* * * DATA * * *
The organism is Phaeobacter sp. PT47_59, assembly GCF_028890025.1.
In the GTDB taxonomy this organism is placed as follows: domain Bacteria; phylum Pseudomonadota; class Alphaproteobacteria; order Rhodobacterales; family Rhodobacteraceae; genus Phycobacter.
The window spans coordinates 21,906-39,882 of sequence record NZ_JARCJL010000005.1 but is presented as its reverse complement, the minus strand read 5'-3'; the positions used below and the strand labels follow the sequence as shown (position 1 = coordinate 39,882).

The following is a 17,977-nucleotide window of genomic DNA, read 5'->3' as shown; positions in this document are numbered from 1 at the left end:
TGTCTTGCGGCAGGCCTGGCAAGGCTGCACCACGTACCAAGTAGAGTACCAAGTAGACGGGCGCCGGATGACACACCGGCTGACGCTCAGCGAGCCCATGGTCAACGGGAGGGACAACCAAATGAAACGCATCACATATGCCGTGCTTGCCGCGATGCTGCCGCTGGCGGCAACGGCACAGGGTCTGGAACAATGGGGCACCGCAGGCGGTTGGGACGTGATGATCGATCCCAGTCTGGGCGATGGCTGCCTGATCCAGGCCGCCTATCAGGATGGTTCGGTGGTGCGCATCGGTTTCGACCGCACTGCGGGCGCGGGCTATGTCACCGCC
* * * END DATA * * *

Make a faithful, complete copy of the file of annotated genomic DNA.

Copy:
The organism is Phaeobacter sp. PT47_59, assembly GCF_028890025.1.
In the GTDB taxonomy this organism is placed as follows: domain Bacteria; phylum Pseudomonadota; class Alphaproteobacteria; order Rhodobacterales; family Rhodobacteraceae; genus Phycobacter.
The window spans coordinates 21,906-39,882 of sequence record NZ_JARCJL010000005.1 but is presented as its reverse complement, the minus strand read 5'-3'; the positions used below and the strand labels follow the sequence as shown (position 1 = coordinate 39,882).

The following is a 17,977-nucleotide window of genomic DNA, read 5'->3' as shown; positions in this document are numbered from 1 at the left end:
TGTCTTGCGGCAGGCCTGGCAAGGCTGCACCACGTACCAAGTAGAGTACCAAGTAGACGGGCGCCGGATGACACACCGGCTGACGCTCAGCGAGCCCATGGTCAACGGGAGGGACAACCAAATGAAACGCATCACATATGCCGTGCTTGCCGCGATGCTGCCGCTGGCGGCAACGGCACAGGGTCTGGAACAATGGGGCACCGCAGGCGGTTGGGACGTGATGATCGATCCCAGTCTGGGCGATGGCTGCCTGATCCAGGCCGCCTATCAGGATGGTTCGGTGGTGCGCATCGGTTTCGACCGCACTGCGGGCGCGGGCTATGTCACCGCC